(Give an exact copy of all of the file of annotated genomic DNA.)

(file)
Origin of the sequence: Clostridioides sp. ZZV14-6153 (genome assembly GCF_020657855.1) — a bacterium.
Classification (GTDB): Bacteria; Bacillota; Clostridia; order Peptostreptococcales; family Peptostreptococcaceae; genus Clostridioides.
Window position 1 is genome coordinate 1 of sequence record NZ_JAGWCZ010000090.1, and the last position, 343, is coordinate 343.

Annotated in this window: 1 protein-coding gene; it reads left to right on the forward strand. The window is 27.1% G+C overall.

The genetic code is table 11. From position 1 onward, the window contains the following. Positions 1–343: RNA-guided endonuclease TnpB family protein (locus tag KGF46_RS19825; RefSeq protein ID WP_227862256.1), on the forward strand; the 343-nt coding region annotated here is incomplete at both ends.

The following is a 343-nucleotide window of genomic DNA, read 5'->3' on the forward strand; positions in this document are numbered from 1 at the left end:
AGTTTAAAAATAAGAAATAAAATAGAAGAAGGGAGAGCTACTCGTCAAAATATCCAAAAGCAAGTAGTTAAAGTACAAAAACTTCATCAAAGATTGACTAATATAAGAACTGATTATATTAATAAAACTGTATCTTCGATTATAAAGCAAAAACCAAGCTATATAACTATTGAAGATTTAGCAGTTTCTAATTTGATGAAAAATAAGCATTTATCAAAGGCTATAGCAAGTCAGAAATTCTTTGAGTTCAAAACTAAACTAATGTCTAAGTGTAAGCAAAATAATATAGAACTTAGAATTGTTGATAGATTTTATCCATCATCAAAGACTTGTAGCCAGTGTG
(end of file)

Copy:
Origin of the sequence: Clostridioides sp. ZZV14-6153 (genome assembly GCF_020657855.1) — a bacterium.
Classification (GTDB): Bacteria; Bacillota; Clostridia; order Peptostreptococcales; family Peptostreptococcaceae; genus Clostridioides.
Window position 1 is genome coordinate 1 of sequence record NZ_JAGWCZ010000090.1, and the last position, 343, is coordinate 343.

Annotated in this window: 1 protein-coding gene; it reads left to right on the forward strand. The window is 27.1% G+C overall.

The genetic code is table 11. From position 1 onward, the window contains the following. Positions 1–343: RNA-guided endonuclease TnpB family protein (locus tag KGF46_RS19825; RefSeq protein ID WP_227862256.1), on the forward strand; the 343-nt coding region annotated here is incomplete at both ends.

The following is a 343-nucleotide window of genomic DNA, read 5'->3' on the forward strand; positions in this document are numbered from 1 at the left end:
AGTTTAAAAATAAGAAATAAAATAGAAGAAGGGAGAGCTACTCGTCAAAATATCCAAAAGCAAGTAGTTAAAGTACAAAAACTTCATCAAAGATTGACTAATATAAGAACTGATTATATTAATAAAACTGTATCTTCGATTATAAAGCAAAAACCAAGCTATATAACTATTGAAGATTTAGCAGTTTCTAATTTGATGAAAAATAAGCATTTATCAAAGGCTATAGCAAGTCAGAAATTCTTTGAGTTCAAAACTAAACTAATGTCTAAGTGTAAGCAAAATAATATAGAACTTAGAATTGTTGATAGATTTTATCCATCATCAAAGACTTGTAGCCAGTGTG